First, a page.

“I tell them, ‘This is a Jesus thing, living out our faith, walking the walk,’ ” he said.
About 350 miles north, a different kind of resurrection has taken place. On Easter 2014, South Presbyterian Church in Rochester, New York, voted to sell their historic 170-year-old building as a symbol of resurrection. The church was sold to another denomination within a few months — a decision that they have never regretted, says the Rev. Deborah Fae Swift.
Today, the congregation still gathers but as an Acts of Faith community, modeled after the first-century church, going out into the world and bringing worship and fellowship to multiple venues. The Acts of Faith model emphasizes three areas: worshiping communities, studying and sharing, and social activities with a specific focus, most of which are member-led.
“We can just be about God’s work without spending time, energy and money on the building,” said Swift. “The model is simple: Go where we are needed and share the loving presence of the risen Christ.”
For example, people meet in restaurants for Bible study, worship at various venues, such as a senior retirement community, and host potluck dinners for refugee families. Currently, the church holds five worship services throughout the week, including two that take place on Sunday morning. One-third to one-half of all those involved in Acts of Faith had no knowledge of South Presbyterian Church. Swift continues to serve as a full-time pastor, and the congregation has recently hired another full-time associate pastor, as it continues to use the proceeds of the building to support staff. Meetings and potluck dinners are held at a local park lodge. When the church building was sold, there were 33 members. Currently, there are 53 members, 12 affiliate members and 120 people who participate in the various activities offered.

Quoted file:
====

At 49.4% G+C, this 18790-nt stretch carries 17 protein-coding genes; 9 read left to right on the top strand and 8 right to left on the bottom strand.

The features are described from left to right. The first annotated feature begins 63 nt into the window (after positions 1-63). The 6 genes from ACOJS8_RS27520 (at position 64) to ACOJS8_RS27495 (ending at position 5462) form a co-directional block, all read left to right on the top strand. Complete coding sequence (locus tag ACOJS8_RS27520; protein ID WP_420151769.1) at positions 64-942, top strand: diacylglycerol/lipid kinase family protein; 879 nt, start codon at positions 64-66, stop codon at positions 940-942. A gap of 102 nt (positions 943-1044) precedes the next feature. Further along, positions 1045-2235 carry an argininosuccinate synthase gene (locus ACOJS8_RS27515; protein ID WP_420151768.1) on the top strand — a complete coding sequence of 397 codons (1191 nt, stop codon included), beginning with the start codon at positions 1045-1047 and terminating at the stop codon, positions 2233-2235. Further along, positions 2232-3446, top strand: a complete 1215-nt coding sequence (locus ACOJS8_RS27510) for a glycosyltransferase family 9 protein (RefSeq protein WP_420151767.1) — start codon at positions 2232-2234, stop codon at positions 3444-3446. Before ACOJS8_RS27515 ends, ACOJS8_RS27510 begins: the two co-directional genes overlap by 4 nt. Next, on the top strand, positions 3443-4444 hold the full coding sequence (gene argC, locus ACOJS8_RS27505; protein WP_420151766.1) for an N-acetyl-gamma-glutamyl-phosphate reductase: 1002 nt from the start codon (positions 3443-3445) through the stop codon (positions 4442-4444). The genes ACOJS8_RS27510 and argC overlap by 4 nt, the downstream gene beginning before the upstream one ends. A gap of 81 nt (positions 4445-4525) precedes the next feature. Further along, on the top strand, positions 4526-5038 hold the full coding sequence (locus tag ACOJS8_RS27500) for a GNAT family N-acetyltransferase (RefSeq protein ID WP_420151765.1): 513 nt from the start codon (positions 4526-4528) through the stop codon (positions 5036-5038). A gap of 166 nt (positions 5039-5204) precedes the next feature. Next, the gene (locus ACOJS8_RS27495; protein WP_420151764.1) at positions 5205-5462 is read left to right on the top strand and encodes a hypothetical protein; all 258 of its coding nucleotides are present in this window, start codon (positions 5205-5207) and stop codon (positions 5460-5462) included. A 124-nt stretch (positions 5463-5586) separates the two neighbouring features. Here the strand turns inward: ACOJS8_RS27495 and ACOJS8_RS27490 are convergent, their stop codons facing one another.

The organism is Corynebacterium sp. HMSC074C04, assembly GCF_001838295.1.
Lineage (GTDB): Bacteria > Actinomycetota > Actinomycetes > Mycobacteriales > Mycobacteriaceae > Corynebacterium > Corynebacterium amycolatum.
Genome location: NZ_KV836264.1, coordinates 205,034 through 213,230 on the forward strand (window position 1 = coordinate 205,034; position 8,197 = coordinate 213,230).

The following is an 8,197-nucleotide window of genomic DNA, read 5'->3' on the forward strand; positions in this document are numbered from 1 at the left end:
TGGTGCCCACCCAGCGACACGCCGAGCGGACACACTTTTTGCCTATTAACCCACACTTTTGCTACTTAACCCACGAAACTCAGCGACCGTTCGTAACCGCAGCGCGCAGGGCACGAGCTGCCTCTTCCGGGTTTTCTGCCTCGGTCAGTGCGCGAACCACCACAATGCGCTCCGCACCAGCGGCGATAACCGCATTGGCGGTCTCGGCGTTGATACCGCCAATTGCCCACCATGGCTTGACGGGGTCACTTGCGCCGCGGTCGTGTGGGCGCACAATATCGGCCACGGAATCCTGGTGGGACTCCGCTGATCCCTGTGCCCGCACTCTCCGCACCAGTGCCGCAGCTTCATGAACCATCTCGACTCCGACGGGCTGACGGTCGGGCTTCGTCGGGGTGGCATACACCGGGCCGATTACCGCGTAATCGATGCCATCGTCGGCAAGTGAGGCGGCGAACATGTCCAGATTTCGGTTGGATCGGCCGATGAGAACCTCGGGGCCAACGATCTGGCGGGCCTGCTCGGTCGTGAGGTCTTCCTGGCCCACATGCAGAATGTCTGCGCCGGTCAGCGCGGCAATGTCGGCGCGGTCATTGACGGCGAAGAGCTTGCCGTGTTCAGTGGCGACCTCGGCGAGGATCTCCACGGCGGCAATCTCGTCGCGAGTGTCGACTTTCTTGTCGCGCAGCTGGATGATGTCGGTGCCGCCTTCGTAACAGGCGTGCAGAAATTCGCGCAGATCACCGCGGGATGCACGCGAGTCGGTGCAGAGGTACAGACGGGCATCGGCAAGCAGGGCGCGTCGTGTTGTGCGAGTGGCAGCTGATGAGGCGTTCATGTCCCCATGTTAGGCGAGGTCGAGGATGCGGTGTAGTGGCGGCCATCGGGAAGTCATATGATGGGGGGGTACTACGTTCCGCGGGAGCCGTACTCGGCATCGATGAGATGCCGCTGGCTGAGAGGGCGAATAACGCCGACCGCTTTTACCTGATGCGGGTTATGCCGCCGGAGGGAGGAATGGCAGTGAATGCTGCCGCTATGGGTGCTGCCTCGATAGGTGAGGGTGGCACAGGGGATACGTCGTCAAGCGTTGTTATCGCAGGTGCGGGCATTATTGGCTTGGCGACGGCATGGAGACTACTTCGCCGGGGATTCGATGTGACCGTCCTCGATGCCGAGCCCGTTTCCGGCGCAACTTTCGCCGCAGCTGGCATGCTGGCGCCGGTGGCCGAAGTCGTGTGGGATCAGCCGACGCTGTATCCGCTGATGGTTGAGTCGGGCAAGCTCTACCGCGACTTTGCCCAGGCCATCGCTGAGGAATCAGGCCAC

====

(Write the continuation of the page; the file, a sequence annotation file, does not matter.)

“We are no longer a little church that’s dying,” Swift said. “We are no longer weeping over Jerusalem or mourning the loss of a building that was so confining. We are in awe of what God is doing here, and we give all the glory to God.”
Sherry Blackman is the pastor of Presbyterian Church of the Mountain in Delaware Water Gap, Pennsylvania.